But one should not be be misled by the mere fact that iconoclasm has a history: religious rivalries of the kind I have described happened in the real time of contemporaneous disputes; they constituted a kind of ritual and theological warfare between living religious movements.  The wholesale attack on the civilization of the planet in the name of religion–the artistic and aesthetic murders we are witnessing–are scarcely related to any dispute anyone in the contemporary world is having or wants to have–religious, theological or otherwise.  To most onlookers, shredding manuscripts and hammering 3000 year old artefacts to powder is not an event we can locate in a contemporary matrix or in the lexicon of irrational and savage behaviour.  It has the irrationality of a tornado without any of the natural beauty of a violent, natural storm.  That is because we do not expect storms to be rational. We expect humans to be rational.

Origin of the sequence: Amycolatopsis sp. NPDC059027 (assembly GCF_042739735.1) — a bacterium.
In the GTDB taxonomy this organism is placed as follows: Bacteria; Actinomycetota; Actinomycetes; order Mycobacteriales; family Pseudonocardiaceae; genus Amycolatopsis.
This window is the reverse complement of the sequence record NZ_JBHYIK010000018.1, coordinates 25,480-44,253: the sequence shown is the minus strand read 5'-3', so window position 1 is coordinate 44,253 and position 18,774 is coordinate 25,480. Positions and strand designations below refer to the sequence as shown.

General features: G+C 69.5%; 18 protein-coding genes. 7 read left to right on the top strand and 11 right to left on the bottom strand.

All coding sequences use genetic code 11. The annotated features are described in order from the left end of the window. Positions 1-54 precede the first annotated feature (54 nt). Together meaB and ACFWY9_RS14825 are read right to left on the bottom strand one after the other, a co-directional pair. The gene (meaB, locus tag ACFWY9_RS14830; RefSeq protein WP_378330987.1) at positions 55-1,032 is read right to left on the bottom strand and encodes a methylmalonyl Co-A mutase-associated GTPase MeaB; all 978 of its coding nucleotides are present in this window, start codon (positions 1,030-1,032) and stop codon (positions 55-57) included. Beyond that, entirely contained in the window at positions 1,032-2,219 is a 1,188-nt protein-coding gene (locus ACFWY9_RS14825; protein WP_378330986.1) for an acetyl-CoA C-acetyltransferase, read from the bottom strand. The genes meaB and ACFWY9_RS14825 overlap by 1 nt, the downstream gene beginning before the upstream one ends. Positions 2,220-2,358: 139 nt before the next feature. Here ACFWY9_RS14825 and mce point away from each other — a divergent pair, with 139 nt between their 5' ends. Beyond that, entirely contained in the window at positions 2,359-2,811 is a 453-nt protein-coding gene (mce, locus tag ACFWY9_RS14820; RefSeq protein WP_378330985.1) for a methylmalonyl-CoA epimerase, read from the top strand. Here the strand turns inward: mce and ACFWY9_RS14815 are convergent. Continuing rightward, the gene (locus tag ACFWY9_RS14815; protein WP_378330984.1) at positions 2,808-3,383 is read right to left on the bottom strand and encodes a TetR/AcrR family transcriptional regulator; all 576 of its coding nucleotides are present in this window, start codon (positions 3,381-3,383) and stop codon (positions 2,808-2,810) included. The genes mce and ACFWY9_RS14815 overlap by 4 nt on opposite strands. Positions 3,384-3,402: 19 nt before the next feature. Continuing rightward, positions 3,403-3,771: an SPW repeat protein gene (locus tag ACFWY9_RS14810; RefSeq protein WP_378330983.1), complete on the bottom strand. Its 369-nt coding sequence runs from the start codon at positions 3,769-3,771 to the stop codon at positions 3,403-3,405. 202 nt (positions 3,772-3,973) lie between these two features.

Many of my Muslim friends are aghast at what is going on in the Middle East, just as the world was aghast in 2001 at the dynamiting of the sixth-century CE Buddhas in Bamiyan, Afghanistan.  There is something especially sickening about these displays of the craven mind, especially because the ones affected by this assault on history are not affected out of religious devotion to ancient images but because they know that antiquity is physically limited: we instinctively know there is a moral imperative to preserve these uncommon treasures of our human past.  That is where the revulsion comes from.

Yet the generality of the Muslim world can only come up with feeble scolds like “Unislamic” to describe what is being done by madmen to restore Islam to its native purity and intolerant righteousness.  And when we search for appropriate analogies, as Barack Obama absurdly tried to do recently, we are instructed that it “hasn’t been long ago since Christians and Jews did violent things in the name of religion”–a platitude so venomously inexact that it can only have been spoken by a politician.  Mr Obama’s larger point seems to have been that no religion has a monopoly on violence.  Yet to the casual observer, the thought that irate Presbyterians or Chasidic Jews would today burn “apostates” in cages or take sledgehanmmers to priceless relics of the past seems more than a little far-fetched,